Resettlement of Long-Stay Patients from Learning Disability Hospitals

07 October 2009

Resettlement of Long-Stay Patients from Learning Disability Hospitals

A Report published today by the Comptroller and Auditor General, Kieran Donnelly, examines the extent to which the Department of Health, Social Services and Public Safety has made progress in resettling long-stay patients with learning disabilities. Three learning disability hospitals remain in Northern Ireland: Muckamore Abbey Hospital (Belfast Trust); Longstone Hospital (Southern Trust); and Lakeview Hospital (Western Trust).

In 1995, a decision was taken by the Department of Health, Social Services and Public Safety (the Department) to resettle all long-stay patients from the three learning disability hospitals in Northern Ireland to community accommodation offering a better life for the patient.

Resettlement is only pursued where it offers “betterment” for the patient in that it is clinically appropriate, meets the patient’s needs, has the potential to better the life of the patient and is in line with the wishes of the patient’s family.

The Department’s original target for the resettlement of all long-stay patients from learning disability hospitals was 2002. However, by that time, only half of patients had been resettled and none of the three hospitals had been closed to long-stay patients. At March 2009, 256 long-stay patients remained in the three learning disability hospitals. Three quarters of these had been in hospital for 10 years or more. Almost ten per cent had been in hospital for 50 years or more. The latest long-term target is that by 2013, no-one remains unnecessarily in hospital.

As part of the resettlement programme, all children were resettled by March 2009.

Since the initial 2002 deadline, various other deadlines have been set. While we accept that targets can be varied for a number of reasons, in our view the continual revision of time targets has hindered the momentum of the resettlement process. The Department pointed out that it has set annual resettlement targets and has exceeded these in recent years. The Department considers that it is making good progress towards the 2013 target.

Boards and Trusts told us that delays in resettling patients arise primarily because of a lack of sufficient resourcing for alternative forms of provision. Within Northern Ireland, expenditure on learning disability services per head of population has been significantly lower than elsewhere in the United Kingdom and, as a result, progress in resettling patients has been much slower. However, the Department’s view is that relative expenditure on learning disability services in Northern Ireland is reflective of the £600 million under-funding of health and social care services when compared with England.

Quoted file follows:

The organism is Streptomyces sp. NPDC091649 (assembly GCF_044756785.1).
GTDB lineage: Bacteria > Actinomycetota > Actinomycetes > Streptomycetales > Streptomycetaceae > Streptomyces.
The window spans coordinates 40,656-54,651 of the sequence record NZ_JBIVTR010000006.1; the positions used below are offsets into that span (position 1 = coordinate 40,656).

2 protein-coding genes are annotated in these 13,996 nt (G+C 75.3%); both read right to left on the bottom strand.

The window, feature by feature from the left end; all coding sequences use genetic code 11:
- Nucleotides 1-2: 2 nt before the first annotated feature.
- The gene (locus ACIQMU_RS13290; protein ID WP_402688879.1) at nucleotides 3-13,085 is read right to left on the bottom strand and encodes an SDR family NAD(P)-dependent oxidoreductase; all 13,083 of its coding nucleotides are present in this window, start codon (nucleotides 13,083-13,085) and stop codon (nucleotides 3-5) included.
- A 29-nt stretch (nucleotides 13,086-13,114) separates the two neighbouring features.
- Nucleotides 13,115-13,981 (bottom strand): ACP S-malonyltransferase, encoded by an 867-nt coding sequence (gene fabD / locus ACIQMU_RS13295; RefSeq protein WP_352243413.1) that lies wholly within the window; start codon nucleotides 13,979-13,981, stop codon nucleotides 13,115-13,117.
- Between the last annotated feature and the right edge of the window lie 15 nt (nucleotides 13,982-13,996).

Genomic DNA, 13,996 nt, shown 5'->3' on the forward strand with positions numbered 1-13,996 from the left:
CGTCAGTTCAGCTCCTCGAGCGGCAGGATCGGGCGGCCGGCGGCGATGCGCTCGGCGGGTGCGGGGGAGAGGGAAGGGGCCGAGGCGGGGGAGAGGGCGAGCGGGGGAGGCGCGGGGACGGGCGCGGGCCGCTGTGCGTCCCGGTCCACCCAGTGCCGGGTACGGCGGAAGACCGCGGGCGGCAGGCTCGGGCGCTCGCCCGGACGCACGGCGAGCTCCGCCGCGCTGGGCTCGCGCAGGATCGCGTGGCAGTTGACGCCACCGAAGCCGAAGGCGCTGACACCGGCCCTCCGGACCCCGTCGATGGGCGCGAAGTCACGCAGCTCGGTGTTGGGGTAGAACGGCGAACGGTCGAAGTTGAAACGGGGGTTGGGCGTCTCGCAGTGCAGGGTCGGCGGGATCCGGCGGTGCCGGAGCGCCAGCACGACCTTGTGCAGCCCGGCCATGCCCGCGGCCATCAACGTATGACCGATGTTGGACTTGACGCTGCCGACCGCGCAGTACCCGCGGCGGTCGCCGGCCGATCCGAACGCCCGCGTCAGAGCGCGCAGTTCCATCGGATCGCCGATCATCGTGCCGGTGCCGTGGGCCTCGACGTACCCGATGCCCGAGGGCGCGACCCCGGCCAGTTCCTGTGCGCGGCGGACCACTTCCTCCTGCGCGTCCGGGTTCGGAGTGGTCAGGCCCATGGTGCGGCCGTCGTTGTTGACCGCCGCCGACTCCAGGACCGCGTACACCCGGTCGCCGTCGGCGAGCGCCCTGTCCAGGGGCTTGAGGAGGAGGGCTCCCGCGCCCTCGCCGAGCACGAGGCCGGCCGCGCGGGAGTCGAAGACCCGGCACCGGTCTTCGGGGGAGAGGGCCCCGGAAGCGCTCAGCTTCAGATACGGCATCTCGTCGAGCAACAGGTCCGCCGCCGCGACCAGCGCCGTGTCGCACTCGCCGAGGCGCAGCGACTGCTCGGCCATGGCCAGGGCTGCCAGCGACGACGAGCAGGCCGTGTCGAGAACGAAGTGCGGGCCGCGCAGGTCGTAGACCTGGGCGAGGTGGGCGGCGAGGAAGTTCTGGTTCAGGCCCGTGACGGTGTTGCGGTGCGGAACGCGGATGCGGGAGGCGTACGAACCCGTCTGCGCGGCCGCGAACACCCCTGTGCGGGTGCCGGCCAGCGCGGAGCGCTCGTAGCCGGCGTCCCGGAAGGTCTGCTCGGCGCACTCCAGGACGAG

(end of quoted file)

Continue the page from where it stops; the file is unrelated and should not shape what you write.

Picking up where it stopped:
Of the 200 or so long-stay patients resettled in the six years to March 2009, almost 55 per cent were resettled to either a nursing home or residential home setting. Trusts told us that alternative accommodation options were often very limited and, in view of the level of care required by resettled patients with learning disabilities, transfer to nursing or residential homes sometimes offered the most viable way forward. As a result, those long-stay patients who required and requested supported living options, remained in hospital.

In 2002, the Department initiated a major, wide-ranging and independent review of the law, policy and provision affecting people with mental health or learning disability needs in Northern Ireland, known as the Bamford Review. A number of proposed resettlement schemes do not comply with the recommendations of the Bamford review in that they provide for more than five beds per unit for people under 60 years of age. A decision to fully comply with Bamford recommendations will have cost implications which will have to be weighed up against the wider health benefits.

The Department considers that, with careful and sympathetic management, resettlement can be successful for all patients – regardless of the length of time the individual has spent in hospital. Indeed, a review of cases shows the success of resettlements to date. Of the 157 patients resettled in the five year period to March 2008, only two were so unsettled in their new environment that they were returned to hospital.

The view that all long-stay patients can be resettled successfully is not shared by all. The Society of Parents and Friends of Muckamore fully supports the resettlement of delayed discharge patients and those long-term patients who want to be resettled. However, it believes that patients with the most complex needs, who receive a high quality of care, should not be resettled into the community where this is against the patients’ wishes and the wishes of their families.

Patients with the most complex and challenging needs have still to be resettled and community provision for this level of need has not yet been fully tested. We consider that a proactive response to Bamford’s recommendations, and appropriate resources, will be critical in ensuring that any resettlement of the most complex cases is a positive experience for all concerned.